Try and use the back burners on your cooktop to stop spills from causing danger. Turning the handles so they face inwards can also reduce the chances of knocking them off the stove.
Cover the waste disposal
Make sure that the waste disposal has a cover on it to stop little hands from becoming injured.
Secure pet flaps
Your family pets may have the freedom to come and go as they please, but you wouldn’t want to extend the same courtesy to your child.
Remove trailing leads
Kitchens are full of electrical items, so the chance of a trailing power lead is significant. Make sure that they are secured with ties and not left trailing down.
Use child locks to prevent your child accessing the fridge.
The Family Room
The family room may seem safe, but in actuality it can be a minefield of hazards. Some of quick fixes to avoid these risks one can encounter include:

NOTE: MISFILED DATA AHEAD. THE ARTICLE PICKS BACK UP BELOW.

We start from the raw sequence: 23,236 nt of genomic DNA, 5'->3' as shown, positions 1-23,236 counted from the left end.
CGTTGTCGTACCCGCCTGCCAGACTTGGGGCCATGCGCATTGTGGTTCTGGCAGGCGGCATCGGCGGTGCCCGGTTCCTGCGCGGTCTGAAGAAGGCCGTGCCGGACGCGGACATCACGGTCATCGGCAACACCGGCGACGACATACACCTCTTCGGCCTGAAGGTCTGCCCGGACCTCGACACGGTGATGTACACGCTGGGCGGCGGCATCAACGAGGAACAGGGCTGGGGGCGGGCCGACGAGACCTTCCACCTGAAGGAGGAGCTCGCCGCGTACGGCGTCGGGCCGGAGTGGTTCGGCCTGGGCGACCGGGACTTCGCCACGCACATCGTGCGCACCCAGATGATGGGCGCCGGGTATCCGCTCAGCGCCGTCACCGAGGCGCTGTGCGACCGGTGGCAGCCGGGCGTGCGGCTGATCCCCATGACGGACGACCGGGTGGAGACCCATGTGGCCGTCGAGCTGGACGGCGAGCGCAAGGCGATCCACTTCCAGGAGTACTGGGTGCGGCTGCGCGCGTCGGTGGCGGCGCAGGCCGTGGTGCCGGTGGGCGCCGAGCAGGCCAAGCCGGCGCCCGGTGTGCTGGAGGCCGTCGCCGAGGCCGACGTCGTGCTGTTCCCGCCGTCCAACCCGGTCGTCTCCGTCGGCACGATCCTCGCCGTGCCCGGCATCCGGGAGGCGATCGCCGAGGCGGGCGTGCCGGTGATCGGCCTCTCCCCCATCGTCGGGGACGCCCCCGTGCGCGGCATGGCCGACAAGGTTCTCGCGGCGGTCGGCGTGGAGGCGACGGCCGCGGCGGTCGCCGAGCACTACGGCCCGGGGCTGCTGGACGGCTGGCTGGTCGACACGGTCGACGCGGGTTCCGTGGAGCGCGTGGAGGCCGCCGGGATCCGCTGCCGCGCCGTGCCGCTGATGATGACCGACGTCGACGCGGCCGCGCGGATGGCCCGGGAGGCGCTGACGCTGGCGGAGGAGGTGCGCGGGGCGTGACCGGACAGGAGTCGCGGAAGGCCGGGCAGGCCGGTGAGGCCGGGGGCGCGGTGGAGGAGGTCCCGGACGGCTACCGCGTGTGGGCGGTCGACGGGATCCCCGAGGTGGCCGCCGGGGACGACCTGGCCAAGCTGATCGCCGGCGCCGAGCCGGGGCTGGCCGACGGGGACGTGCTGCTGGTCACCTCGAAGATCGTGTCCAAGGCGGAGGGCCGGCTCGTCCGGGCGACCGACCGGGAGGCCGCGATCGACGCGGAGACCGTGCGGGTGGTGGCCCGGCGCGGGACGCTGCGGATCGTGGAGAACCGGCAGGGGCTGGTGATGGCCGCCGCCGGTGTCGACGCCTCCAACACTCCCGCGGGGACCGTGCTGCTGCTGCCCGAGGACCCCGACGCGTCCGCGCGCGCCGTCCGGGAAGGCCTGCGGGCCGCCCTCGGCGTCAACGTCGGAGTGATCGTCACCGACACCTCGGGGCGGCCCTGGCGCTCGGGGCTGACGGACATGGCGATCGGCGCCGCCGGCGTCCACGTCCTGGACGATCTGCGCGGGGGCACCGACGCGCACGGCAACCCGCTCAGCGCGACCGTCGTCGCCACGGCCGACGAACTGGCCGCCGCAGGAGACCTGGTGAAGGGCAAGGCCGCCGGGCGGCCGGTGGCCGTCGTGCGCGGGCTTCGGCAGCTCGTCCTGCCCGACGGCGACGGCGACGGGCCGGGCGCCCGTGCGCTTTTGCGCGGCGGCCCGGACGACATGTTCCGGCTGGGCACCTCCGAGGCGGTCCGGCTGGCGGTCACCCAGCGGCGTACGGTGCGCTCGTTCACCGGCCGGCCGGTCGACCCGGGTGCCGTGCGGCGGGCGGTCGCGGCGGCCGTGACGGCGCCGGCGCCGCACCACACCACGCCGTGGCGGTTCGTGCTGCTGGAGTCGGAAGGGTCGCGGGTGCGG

Secure open fires
There is nothing quite as dangerous as an open fire, so make sure you purchase a sturdy rail and gate to cordon off a safe distance from the risk.
Avoid trip hazards
Carpet runners and rugs pose significant trip risks to young, unsteady feet. Secure loose edges properly and don’t have any trip hazards near the open fire.
Safeguard hardwood floors
Hardwood floors are often highly polished and thus could be slippery to a child. Falling on carpet makes for a soft landing, but when a child bangs its head on a hardwood floor there are no protections. Think about child-friendly matting to reduce the risk of serious injury.
Tie or shorten curtain or blind cords
Don’t run the risk of your child becoming entangled in trailing cords. If they are too long, tie them up securely and remove the threat.